Note this, though. It’s not quite a reversal of Babel.  Yes, this new experience of the Spirit does bring people and cultures back to together. It brings back understanding and co-operation.  But on a different basis.  In the Pentecost story each still speaks their own language, even while understanding each other.  So it is a different kind of unity.  It’s working together in a common Spirit, but doing so with our differences, rather than imposing uniformity.   And this in turn transforms the natural drive for power and security we all have, making it less likely to carry the seeds of its own destruction.  Now it’s a sharing of power and security with others who are different, rather than excluding them from it.  This is the pentecostal Spirit Christ longs to give all nations, peoples, families, communities.  

In some deeply influential writing theologian Miroslav Volf, tells how vital this is from his own experience and how vigilant we need to be. He warns that there is an ever present pressure to impose uniformity in social politics even in the freedom of his adopted America. He recognizes it from his experience of how this pressure eventually destroyed his native Croatia.  What we must all seek, he writes - in Croatia, America, here, anywhere - is this Spirit of common life achieved by embracing our differences not excluding or rubbishing them. This doesn’t mean the sort of multiculturalism which leaves us separate - that’s not truly common life, that’s just back to Babel. But nor is it the sort of integration which makes us all the same.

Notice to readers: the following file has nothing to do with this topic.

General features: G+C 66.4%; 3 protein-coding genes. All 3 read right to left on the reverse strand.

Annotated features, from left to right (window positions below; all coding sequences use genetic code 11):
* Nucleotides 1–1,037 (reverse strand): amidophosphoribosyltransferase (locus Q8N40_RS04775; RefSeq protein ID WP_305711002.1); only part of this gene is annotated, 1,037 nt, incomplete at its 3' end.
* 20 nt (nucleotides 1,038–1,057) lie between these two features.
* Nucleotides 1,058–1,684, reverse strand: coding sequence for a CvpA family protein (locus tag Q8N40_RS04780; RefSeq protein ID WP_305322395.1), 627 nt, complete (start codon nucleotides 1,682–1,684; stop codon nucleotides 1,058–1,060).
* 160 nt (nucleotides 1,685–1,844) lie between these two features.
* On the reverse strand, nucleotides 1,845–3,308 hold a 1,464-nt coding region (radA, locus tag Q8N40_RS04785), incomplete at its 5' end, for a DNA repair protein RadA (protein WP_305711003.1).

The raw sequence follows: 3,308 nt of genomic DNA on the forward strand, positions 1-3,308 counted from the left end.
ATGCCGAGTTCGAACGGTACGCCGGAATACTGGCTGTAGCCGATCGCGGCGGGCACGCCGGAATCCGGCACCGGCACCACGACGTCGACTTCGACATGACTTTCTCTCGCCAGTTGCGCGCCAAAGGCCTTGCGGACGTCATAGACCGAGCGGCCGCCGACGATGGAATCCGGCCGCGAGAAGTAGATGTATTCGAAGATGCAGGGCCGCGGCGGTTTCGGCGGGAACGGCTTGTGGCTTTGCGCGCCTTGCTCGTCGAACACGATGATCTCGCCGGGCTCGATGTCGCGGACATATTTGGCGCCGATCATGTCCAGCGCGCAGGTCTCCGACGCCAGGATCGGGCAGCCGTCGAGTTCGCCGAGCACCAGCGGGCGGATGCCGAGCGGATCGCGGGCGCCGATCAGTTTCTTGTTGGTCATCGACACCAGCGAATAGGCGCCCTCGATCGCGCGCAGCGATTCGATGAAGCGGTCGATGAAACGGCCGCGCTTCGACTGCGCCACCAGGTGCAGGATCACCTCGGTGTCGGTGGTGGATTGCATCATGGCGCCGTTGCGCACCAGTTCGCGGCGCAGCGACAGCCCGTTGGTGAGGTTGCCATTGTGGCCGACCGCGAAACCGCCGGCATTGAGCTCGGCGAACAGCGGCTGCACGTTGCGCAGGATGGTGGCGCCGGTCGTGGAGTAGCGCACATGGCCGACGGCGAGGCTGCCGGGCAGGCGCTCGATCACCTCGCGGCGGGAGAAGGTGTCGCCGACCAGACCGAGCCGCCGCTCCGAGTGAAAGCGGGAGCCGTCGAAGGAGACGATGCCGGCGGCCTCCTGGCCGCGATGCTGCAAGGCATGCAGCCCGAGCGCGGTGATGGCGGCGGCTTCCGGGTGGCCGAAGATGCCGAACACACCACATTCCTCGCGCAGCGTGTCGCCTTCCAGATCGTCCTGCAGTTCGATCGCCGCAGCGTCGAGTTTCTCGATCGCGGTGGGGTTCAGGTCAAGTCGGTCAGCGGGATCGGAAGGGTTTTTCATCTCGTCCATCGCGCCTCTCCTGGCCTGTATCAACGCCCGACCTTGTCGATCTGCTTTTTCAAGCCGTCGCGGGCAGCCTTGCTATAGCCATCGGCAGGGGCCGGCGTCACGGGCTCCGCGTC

Do not think then that Pentecostal experience is just a private religious experience for religious people in churches.  It is a story and gift of God for ordering the whole world.  For saving the world.  A challenge for politicians and policy formers as much as for anyone.  

Of course, we should not think either that this is only a challenge for them.  Allow yourself, personally, also to breathe in this Spirit of Christ which helps us all live and work with others who are different – in whatever world we are in, whether church, work place, or family:  It is a powerful Spirit.  It will build something lasting in our lives: a life with others that won’t collapse because we have imposed too much of our own shape on it, regardless of their differences and their needs.  It is the Spirit which can literally save us all…